At the ends of the wire on each end must be a good insulator, this insulates the end of the antenna and the length of rope that would tie that end of the antenna to a secure point like a mast, tree, or corner of your roof. This length of rope and the insulator at the end of the antenna wire also create a space between the end of the antenna and any other objects that might affect the antennas performance.

For optimum dipole antenna performance you don’t just need the length of the antenna to string up in your yard, but you also need some additional space at each end for the insulator and the rope to tied it up and truly isolate the end of the antenna from other structures. A good installation of a horizontal dipole will have that extra space at the end, and it will also be mounted so no one will be able to accidentally touch or come in contact with any part of the antenna when it’s transmitting.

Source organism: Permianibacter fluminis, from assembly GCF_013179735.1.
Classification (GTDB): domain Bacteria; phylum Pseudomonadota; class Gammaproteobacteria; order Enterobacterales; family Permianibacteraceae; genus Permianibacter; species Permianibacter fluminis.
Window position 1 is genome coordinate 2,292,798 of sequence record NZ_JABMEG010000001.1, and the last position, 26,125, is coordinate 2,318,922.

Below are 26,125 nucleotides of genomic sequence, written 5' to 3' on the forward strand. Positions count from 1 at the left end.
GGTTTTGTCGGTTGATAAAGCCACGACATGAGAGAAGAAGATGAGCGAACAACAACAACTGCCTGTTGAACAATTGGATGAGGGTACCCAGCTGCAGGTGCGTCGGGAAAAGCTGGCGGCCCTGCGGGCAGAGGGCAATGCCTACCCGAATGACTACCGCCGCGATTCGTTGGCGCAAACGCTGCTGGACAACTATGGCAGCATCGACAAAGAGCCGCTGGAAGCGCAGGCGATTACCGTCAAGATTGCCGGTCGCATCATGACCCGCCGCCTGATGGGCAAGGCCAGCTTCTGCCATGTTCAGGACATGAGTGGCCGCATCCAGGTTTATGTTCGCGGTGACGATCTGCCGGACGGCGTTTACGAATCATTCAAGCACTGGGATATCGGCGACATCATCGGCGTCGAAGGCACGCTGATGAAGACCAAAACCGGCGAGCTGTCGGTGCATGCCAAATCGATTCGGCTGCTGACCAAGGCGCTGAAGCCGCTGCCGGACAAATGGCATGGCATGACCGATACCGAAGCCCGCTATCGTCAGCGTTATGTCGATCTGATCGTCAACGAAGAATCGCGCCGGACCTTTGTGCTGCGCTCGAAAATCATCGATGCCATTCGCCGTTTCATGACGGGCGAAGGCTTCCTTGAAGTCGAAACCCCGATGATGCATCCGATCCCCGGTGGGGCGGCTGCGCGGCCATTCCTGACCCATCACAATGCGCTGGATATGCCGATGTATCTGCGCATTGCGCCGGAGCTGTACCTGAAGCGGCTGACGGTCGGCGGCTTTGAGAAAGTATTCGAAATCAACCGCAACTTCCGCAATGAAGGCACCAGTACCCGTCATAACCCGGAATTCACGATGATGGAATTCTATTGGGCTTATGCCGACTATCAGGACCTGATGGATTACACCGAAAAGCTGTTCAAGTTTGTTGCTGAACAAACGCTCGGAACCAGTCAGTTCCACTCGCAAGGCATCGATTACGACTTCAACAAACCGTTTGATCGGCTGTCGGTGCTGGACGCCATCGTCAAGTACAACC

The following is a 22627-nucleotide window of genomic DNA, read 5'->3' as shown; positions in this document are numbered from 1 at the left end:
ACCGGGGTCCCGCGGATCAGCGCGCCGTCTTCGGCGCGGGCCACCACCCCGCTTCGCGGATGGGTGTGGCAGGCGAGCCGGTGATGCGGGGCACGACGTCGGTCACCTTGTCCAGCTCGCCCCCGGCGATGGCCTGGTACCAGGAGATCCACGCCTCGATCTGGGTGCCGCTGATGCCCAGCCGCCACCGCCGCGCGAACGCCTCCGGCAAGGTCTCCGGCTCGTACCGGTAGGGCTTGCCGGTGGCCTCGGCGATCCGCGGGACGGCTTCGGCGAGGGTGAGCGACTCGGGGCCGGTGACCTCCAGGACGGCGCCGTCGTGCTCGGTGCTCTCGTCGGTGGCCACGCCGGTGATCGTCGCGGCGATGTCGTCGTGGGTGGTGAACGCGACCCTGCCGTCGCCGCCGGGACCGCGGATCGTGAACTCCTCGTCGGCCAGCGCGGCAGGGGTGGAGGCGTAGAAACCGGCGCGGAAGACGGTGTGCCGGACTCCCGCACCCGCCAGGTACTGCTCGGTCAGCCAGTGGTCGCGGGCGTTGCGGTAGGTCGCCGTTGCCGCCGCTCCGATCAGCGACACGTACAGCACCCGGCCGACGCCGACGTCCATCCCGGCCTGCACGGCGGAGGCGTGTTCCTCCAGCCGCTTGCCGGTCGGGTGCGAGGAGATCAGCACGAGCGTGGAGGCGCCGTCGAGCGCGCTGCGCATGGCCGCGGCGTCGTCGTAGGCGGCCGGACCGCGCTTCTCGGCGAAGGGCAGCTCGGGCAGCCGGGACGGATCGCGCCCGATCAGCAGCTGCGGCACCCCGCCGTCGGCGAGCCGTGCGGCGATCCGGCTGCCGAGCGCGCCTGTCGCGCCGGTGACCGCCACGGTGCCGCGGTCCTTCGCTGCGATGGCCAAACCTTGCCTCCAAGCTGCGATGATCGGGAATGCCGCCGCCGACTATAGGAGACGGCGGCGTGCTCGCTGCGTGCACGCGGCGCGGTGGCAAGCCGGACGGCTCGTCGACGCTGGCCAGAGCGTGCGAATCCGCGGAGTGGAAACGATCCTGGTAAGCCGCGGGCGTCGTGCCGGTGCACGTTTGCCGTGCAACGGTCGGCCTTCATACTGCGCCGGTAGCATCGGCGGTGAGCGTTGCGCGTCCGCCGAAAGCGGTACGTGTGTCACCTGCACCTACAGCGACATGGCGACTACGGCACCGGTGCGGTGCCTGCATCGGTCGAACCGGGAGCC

Dipoles should be at least ¼ wave above the ground or higher. With the exception being on 80m and 40m bands where this is usually not required. So if we’re not worried about the exact height for 80m and 40m, then 20m would be the next popular HF bands where your dipole should be at least ¼ of that off the ground. ¼ of 20m would be 5 meters or 16 ½ feet off the ground. So any height over 16-17 feet should be sufficient for the mounting of a horizontal dipole, but generally the higher the better.

Strung up in the air the wire from an 80m dipole would be 120ft from end to end with additional space at the ends for the insulator and rope.